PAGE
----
The sad fact is that these individuals have much more influence on medical thinking than ordinary MDs. In order to satisfy an urge to learn “what doctors learn,” the author attended a pre-med Therapeutic Nutrition course in 1994 while also copying the class notes from the basic (200) level nutrition course and purchasing the Biochemistry textbook.

Buried in the class notes for the basic nutrition course was a checklist entitled ‘Ways To Spot A Quack.’ The quack checklist is included as figure #1. On this evidence alone, the author concludes that name-calling is the way to affect change and direct thinking in the nutrition and medical research professions.

Although the ‘Ways to Spot a Quack’ checklist is silly, the author did not object to the inclusion of this highly inflammatory checklist in the nutritional materials, due to his belief in free speech. However, it was observed that there was no semblance of balance, or even pretense that some scientists held contrary views. Yet the word “science” was repeated often; as though hearing the word was somehow reassuring to the instructor.

These young adults are taught early in traditional pre-med nutrition, to their great detriment, that MDs who prescribe in excess of RDA are, by definition, quacks. Case closed.

The nutrition misinformation starts early in the life of a medical student. After reading about the Quack Busters and seeing this website, it is safe to attribute this brain-washing to four specific individuals: wherein this article we will refer to them as ‘The Stooges.’ Their influence on the medical profession is much larger than it should be because they are allowed to infect young minds first; early in their medical education, and without any significant challenge.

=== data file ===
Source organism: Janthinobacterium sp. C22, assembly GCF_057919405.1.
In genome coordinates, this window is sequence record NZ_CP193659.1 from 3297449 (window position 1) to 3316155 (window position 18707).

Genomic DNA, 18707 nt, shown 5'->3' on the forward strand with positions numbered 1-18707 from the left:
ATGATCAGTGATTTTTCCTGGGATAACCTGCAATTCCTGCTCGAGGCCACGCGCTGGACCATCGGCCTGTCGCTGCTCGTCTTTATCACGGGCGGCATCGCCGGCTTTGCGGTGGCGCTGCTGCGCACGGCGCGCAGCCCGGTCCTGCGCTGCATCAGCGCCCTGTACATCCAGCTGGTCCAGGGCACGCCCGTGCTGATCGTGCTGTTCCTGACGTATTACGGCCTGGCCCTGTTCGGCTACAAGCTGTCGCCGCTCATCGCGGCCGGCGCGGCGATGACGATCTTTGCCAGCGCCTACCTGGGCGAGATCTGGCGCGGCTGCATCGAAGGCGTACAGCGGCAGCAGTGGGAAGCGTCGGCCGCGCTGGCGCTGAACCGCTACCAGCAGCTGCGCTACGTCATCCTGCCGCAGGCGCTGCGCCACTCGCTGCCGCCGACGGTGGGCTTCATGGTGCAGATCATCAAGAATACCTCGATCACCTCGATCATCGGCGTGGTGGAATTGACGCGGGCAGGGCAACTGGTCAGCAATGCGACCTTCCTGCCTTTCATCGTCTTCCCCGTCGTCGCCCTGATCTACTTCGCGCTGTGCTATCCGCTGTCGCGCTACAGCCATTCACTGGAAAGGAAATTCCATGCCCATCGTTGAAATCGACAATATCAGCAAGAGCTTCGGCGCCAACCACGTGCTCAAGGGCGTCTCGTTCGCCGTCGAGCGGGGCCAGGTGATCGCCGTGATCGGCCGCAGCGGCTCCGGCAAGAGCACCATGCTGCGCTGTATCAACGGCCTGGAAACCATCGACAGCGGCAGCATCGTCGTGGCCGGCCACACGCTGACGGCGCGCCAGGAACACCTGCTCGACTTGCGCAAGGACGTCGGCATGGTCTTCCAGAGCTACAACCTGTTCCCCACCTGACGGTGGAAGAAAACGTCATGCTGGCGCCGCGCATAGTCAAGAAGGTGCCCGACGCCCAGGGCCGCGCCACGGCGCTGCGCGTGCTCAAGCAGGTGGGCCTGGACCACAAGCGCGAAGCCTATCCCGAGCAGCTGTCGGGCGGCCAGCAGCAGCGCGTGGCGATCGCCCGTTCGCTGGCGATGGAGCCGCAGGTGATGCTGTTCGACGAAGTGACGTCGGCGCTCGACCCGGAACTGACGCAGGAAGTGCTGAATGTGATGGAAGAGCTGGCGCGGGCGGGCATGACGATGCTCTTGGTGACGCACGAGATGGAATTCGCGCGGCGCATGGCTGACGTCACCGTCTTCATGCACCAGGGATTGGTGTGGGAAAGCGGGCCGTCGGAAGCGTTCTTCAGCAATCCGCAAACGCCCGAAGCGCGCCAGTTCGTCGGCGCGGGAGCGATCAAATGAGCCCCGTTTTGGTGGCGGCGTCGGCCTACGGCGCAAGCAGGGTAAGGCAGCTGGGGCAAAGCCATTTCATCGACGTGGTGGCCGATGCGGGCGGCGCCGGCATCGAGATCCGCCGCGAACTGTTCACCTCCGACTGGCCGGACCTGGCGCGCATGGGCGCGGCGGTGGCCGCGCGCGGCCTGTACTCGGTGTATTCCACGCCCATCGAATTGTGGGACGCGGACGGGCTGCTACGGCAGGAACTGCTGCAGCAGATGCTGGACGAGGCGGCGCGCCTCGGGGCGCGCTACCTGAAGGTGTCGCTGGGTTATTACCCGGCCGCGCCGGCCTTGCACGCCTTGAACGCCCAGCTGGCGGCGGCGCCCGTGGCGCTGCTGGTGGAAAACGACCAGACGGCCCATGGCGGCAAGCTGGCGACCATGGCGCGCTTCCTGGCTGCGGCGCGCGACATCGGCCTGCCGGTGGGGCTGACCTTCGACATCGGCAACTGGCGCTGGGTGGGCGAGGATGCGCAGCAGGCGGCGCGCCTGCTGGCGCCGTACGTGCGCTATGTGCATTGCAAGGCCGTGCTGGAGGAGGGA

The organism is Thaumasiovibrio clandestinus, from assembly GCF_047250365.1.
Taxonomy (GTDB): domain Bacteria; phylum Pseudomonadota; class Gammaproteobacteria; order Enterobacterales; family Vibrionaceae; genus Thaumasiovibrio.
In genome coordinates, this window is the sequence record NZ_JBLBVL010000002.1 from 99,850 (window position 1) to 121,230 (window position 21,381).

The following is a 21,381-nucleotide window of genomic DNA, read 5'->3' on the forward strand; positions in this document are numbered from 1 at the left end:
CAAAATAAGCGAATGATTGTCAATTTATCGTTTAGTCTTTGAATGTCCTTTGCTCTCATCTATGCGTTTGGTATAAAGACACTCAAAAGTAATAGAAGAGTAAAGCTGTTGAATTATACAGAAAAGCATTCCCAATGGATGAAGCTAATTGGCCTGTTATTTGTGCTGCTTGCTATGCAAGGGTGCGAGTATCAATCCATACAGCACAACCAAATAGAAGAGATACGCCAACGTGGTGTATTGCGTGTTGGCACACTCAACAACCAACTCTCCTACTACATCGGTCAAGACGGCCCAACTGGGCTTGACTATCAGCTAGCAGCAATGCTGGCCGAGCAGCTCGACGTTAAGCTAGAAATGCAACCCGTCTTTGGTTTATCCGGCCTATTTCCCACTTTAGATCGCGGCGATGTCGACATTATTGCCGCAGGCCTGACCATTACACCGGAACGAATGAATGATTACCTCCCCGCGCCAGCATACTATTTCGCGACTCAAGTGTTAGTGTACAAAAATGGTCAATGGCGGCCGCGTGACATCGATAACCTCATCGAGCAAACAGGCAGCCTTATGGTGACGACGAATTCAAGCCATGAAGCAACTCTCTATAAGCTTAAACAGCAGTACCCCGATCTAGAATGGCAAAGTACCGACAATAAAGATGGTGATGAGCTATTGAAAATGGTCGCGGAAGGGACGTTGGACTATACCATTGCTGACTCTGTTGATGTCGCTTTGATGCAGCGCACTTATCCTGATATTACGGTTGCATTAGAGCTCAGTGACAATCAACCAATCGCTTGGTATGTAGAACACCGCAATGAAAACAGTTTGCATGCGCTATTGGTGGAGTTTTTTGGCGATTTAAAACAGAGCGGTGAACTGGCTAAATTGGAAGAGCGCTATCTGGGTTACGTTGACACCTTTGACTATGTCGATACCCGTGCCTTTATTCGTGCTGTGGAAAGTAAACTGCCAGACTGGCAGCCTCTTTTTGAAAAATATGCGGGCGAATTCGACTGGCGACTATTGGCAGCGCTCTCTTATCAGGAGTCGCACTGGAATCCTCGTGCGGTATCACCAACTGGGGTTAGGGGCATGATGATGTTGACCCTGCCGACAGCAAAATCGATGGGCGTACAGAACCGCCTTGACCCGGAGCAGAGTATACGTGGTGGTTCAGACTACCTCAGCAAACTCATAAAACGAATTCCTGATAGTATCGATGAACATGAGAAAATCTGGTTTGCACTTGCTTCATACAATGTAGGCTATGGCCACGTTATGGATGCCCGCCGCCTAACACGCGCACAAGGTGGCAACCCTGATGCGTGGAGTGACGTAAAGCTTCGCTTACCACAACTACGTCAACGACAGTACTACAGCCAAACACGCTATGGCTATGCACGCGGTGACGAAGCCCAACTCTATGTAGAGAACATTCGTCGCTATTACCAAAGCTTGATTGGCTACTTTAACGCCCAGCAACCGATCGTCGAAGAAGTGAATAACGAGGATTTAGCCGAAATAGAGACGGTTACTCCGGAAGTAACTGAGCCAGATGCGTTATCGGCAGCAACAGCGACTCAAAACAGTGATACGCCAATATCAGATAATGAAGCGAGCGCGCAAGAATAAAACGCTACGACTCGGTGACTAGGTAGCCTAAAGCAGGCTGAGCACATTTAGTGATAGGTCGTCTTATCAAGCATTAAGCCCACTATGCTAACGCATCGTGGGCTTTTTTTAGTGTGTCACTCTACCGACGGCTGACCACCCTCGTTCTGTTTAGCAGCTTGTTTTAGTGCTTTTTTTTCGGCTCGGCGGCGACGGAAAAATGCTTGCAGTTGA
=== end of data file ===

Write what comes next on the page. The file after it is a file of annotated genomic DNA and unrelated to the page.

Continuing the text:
It is difficult to understand how schools that only present one side of a controversial issue during the educational process can be accredited. The message these young students learn immediately seems to be, “doctors may not think for themselves. They must follow the dictates of the profession — or else.”

Any school that trains students on nutrition from the ‘Ways To Spot a Quack’ checklist, without also including relevant material with opposing viewpoints (on par with those of Linus Pauling), should question it’s ability to maintain its accreditation.




With a computer generated “quack list,” one immediately wonders if it can be accessed via the Internet? A search began looking for the names of “quacks” in the author’s area. The search uncovered the ‘quack watch,’ accessed at, which is maintained by The Stooges. This is not the correct URL. The real web site does contain a great deal of funny material.  Few competent medical scientists would want to be associated with such individuals.

It is interesting that The Stooges claim their entire web site is copyrighted, and all duplication is strictly prohibited. This causes one to wonder, why wouldn’t they want this information disseminated as widely as possible and freely copied?

One possible answer is that this site isn’t set up for the general public, or to influence true scientists. It is there to counter-balance the growing mountain of medical information available on the Internet and meant to “influence” youngsters attending medical and pre-medical schools.


Last month, the AMA announced its standards for assessing the value of medical information on the Internet. Although wary at first, I now see the value in this criteria: